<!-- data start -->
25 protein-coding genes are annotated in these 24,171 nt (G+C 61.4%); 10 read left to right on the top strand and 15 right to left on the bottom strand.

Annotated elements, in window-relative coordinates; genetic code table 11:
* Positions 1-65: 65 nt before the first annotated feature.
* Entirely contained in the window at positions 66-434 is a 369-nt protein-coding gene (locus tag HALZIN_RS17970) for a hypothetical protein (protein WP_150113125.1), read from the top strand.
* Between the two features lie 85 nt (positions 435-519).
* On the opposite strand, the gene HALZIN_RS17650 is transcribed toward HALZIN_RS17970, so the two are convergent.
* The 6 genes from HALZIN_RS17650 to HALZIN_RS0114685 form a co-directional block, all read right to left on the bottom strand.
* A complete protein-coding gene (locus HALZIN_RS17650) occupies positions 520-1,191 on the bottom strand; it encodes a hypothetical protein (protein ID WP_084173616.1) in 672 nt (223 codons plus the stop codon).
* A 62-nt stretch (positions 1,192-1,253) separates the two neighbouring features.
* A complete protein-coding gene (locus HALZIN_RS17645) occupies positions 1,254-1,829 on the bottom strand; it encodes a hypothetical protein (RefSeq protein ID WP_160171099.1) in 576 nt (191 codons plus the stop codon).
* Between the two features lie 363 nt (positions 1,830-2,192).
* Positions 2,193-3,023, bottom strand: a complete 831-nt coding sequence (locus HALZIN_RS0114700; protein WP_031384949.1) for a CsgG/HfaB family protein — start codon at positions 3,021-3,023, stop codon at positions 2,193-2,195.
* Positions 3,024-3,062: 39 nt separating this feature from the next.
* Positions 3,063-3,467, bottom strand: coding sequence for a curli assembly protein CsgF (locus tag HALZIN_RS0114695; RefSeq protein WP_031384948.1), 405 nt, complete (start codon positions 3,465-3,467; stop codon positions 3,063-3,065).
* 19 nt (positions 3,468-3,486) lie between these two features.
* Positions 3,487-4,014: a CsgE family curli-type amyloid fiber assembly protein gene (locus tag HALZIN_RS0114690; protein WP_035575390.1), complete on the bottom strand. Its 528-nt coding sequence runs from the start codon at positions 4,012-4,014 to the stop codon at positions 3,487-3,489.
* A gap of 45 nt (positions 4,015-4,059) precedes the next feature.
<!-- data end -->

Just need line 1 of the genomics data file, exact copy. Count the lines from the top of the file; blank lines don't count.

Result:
25 protein-coding genes are annotated in these 24,171 nt (G+C 61.4%); 10 read left to right on the top strand and 15 right to left on the bottom strand.